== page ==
New genetic improvement technologies and the law's challenge to keep up
The High Court decision last month to quash the Environmental Protection Authority’s (EPA) ruling that two new genetic improvement techniques do not create transgenic organisms does not affect Scion’s current research programme to assess genetic modification technologies in the forest industry. However the ruling means that without change to the current Hazardous Substances and New Organisms (HSNO) Act, it will be much more difficult and expensive to use these technologies for research purposes and even more challenging to obtain commercial release. New Zealand industry and research leaders are no doubt actively reflecting on the strategic implications of this reduced access to productivity enhancing and biosecurity protection technology.
Scion asked the EPA to rule on new tools for genetic improvement – collectively called New Breeding Technologies – because international trends indicate they will be widely used in place of current genetic engineering approaches. This is because they do not require the introduction of foreign DNA and are more precise. As Barry Scott, Professor of Molecular Genetics at Massey University, noted, “The High Court decision will force the EPA to channel all applications involving new genetic technologies through the standard GMO application process even if the organisms being developed do not contain foreign DNA. The only route for exclusion of these technologies would be to change the regulations.”
Dr Tony O’Connor, AgResearch Forage Improvement Science Group Leader observed, "The High Court has determined that newly developed methods for producing targeted mutations result in GMOs. These methods alter the existing genetic code of an organism without inserting DNA into the genome of a cell. The approach is more precise and scientifically predictable than the mutations induced by chemicals or radiation, commonly used in traditional plant breeding for over 60 years….. the High Court decision highlights that New Zealand's regulatory system on genetic modification is broken. Changes need to be made urgently; otherwise further innovation in New Zealand's genetic research will be severely stifled."
The decision seems likely to set New Zealand primary industry back. The HSNO Act was enacted in 1996 and changes in science since then have been enormous. Great strides have been made around the world in increasing the rate and precision of genetic improvement.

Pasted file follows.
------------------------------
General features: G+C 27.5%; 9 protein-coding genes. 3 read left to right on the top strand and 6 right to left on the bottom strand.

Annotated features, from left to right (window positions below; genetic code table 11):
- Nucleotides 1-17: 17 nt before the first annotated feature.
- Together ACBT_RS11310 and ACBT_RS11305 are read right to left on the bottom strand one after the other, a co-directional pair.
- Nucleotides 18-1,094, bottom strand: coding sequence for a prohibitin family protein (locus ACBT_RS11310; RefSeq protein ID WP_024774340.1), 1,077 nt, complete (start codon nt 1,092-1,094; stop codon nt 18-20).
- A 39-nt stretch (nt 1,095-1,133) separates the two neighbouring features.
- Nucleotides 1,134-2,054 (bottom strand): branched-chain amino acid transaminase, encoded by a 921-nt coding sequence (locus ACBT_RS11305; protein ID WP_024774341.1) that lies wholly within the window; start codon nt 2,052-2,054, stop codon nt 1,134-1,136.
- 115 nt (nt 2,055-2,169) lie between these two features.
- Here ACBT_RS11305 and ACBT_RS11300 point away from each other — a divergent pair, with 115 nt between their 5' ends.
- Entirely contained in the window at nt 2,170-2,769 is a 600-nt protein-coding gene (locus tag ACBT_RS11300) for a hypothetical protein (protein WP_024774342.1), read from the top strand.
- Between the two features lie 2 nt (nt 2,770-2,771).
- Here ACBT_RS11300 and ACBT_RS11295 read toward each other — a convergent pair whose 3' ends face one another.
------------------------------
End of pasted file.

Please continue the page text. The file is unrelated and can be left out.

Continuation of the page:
This situation contrasts with that in Australia where GM cotton and canola are increasingly popular amongst farmers. On 28 May, the West Australian Supreme Court ruled in a landmark decision that a farmer growing a lawful crop of GM canola had not contaminated a neighbouring organic certified farm. Indeed the Judge found that the decision of the Australian organic certifying bodies to decertify the organic farm had no legitimate contractual basis and had precipitated the farmer’s loss of crop earnings. Meanwhile, a week earlier Federal Minister of Agriculture Barnaby Joyce publically criticised the South Australian Minister of Agriculture for participating in an anti-Monsanto protest march noting the GM debate had to move from the ‘religious’ to science evidence. He has endorsed the importance of GM technology to the future of Australian agriculture in several other fora.
This debate is very important because genetic improvement is critical to meeting the challenges of feeding 9 billion people with fewer land and water resources than today, adapting to climate change, and protecting plants from diseases and pests without the need for harmful chemicals. New Zealand examples of the latter include breeding kauri that are tolerant to dieback and reducing the wilding pine problem through sterile trees. These big challenges seem rarely to be considered by opponents of genetic improvement technologies despite most of them benefiting from GE food ingredients, textiles and medicines.
Rapid technological change is not limited to genetic technologies. Nanotechnology, assisted reproduction, cyber technology, predictive disease tests and stem cells for generating transplant organs come to mind. Each poses ethical dilemmas, requires public engagement and an understanding of their benefits and risks.
Legislation’s inability to keep pace with technology is not new as was witnessed with, for example, the first steam locomotives and cars. Given technological innovation is accelerating, the ‘legislation’ gap can be expected to widen further unless we change the way laws are written. The solution according to some legal scholars is to craft legislation that is technology neutral and able to accommodate new science innovation fairly and effectively as it develops.
Forestry is fortunate it has leaders who publicly support the importance of undertaking field trials in containment in order to assess the benefits and risks of GM technology under tightly controlled conditions. They appreciate local trials (and associated visual evidence) will provide them the evidence for making a responsible decision on whether to apply to grow trees with, for example herbicide resistance or improved processing yields and product quality, in plantation forests.
The High Court ruling is not simply a declined right to use two improved non-transgenic breeding technologies – it gets to the heart of where New Zealand stands on technology that could profoundly improve the competitiveness and environmental performance of our primary industries.
Your thoughts on this matter or any other topic in this edition of Scion Connections will, as always, be most welcome.
Dr Warren Parker